There is some choice in the selection of the order of the polynomial fit used in the replacement segment. Tests have show that increasing the order from third to fourth reduces the generation of small-scale waves or noise, and also allows the RWR technique to approach closer to the dominant frequency before generating nonphysical solutions. Higher-order polynomial fits require a greater number of points for the fit to be unique.

The RWR technique is designed to identify and record information about riding waves. Its usefulness for low-pass filtering is limited as there is some tendency for distortion of waves at the dominant and larger scales with small changes to the location of peaks and troughs, skewing of the waveform, and exaggeration of the amplitude.

In summary, recent advances in the RWR technique have allowed for a more correct treatment of riding waves at the Nyquist frequency scale. This has increased the scope of the technique for high-frequency applications and will allow further understanding to be gained in small-scale riding waves.

## Acknowledgments

I would like to acknowledge Alexander Babanin and Richard Manasseh, whose research needs have encouraged the further development of the RWR technique. The many useful comments from the anonymous reviewers improved the description of the RWR technique.

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As in Fig. 1, but the replacement segment is calculated by the new method. In this example the other significant points are the point at either side of the riding wave trough and crest if it is at the Nyquist frequency. For lower frequencies, the other significant points are the point adjacent to the next nearest local maxima and minima, and a point between the riding wave crest and trough.

Citation: Journal of Atmospheric and Oceanic Technology 26, 1; 10.1175/2008JTECHO621.1

As in Fig. 1, but the replacement segment is calculated by the new method. In this example the other significant points are the point at either side of the riding wave trough and crest if it is at the Nyquist frequency. For lower frequencies, the other significant points are the point adjacent to the next nearest local maxima and minima, and a point between the riding wave crest and trough.

Citation: Journal of Atmospheric and Oceanic Technology 26, 1; 10.1175/2008JTECHO621.1

As in Fig. 1, but the replacement segment is calculated by the new method. In this example the other significant points are the point at either side of the riding wave trough and crest if it is at the Nyquist frequency. For lower frequencies, the other significant points are the point adjacent to the next nearest local maxima and minima, and a point between the riding wave crest and trough.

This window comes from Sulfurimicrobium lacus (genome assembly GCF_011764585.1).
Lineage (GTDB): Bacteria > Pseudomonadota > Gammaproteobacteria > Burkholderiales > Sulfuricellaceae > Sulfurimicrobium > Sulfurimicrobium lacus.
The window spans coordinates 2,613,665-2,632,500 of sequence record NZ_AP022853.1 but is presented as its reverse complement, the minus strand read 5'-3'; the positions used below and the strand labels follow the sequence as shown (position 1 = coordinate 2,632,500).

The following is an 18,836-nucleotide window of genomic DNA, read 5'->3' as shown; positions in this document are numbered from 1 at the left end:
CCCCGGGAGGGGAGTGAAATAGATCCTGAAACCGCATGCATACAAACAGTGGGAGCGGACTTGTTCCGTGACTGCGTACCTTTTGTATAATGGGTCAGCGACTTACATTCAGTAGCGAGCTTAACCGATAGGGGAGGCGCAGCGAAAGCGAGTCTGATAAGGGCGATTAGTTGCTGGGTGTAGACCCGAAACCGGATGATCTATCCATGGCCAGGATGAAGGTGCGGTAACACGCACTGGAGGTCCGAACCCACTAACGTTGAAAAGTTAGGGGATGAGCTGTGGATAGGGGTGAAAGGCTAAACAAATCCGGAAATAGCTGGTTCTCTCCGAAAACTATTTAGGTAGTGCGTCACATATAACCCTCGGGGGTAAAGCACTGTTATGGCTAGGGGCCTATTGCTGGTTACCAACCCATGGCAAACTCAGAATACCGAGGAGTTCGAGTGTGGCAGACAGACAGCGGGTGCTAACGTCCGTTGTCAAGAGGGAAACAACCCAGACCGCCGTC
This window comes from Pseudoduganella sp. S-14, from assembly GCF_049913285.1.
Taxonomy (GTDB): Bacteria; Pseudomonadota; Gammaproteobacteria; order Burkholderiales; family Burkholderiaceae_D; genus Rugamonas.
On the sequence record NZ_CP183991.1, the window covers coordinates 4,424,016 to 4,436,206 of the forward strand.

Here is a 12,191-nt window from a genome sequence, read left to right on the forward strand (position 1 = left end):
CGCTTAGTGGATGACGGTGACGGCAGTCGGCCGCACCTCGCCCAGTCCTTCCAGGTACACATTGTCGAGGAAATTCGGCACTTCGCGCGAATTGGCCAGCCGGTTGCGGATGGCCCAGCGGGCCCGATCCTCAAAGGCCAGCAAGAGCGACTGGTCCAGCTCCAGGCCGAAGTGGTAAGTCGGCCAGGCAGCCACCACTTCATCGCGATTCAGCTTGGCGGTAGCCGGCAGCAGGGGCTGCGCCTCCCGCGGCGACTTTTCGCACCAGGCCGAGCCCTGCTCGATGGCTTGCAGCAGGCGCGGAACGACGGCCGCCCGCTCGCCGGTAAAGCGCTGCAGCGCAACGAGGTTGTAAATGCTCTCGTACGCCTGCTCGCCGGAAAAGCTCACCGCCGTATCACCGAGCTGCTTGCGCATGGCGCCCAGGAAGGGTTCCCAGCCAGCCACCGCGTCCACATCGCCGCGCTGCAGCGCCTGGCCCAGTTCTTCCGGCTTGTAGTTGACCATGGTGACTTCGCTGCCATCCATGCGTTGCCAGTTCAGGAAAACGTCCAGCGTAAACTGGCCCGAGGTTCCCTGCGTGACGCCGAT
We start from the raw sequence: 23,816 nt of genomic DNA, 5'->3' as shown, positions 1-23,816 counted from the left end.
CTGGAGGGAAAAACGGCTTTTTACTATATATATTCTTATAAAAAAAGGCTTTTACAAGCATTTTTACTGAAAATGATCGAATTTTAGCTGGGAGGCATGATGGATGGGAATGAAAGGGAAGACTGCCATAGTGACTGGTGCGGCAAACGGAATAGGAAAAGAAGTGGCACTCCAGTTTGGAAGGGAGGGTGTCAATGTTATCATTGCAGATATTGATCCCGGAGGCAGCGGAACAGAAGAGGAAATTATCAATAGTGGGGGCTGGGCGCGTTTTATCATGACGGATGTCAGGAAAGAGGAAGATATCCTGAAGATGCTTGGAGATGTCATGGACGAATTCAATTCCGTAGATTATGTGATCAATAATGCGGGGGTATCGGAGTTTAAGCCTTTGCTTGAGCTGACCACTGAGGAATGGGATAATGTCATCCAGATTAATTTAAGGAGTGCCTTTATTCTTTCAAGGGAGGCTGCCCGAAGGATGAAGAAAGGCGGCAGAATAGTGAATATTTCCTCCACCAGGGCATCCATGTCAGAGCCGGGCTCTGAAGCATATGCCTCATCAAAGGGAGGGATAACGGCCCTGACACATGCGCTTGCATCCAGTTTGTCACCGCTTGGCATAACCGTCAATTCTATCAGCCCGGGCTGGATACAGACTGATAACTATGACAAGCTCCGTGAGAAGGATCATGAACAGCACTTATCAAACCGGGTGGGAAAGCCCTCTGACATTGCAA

Citation: Journal of Atmospheric and Oceanic Technology 26, 1; 10.1175/2008JTECHO621.1

(a) Idealized group of two adjacent riding waves at the Nyquist frequency scale, where the local maxima and minima (open circles) and adjacent points (closed circles) are identified, and a linear replacement segment is applied to the riding wave on the left. Faint vertical lines are provided to assist visualizing the RWR process. (b) How the segment for the riding wave on the right is generated using the updated value of what was the trough of the old riding wave on the left. (c) The final elevation with the two riding waves removed.

Citation: Journal of Atmospheric and Oceanic Technology 26, 1; 10.1175/2008JTECHO621.1

(a) Idealized group of two adjacent riding waves at the Nyquist frequency scale, where the local maxima and minima (open circles) and adjacent points (closed circles) are identified, and a linear replacement segment is applied to the riding wave on the left. Faint vertical lines are provided to assist visualizing the RWR process. (b) How the segment for the riding wave on the right is generated using the updated value of what was the trough of the old riding wave on the left. (c) The final elevation with the two riding waves removed.

Citation: Journal of Atmospheric and Oceanic Technology 26, 1; 10.1175/2008JTECHO621.1

(a) Idealized group of two adjacent riding waves at the Nyquist frequency scale, where the local maxima and minima (open circles) and adjacent points (closed circles) are identified, and a linear replacement segment is applied to the riding wave on the left. Faint vertical lines are provided to assist visualizing the RWR process. (b) How the segment for the riding wave on the right is generated using the updated value of what was the trough of the old riding wave on the left. (c) The final elevation with the two riding waves removed.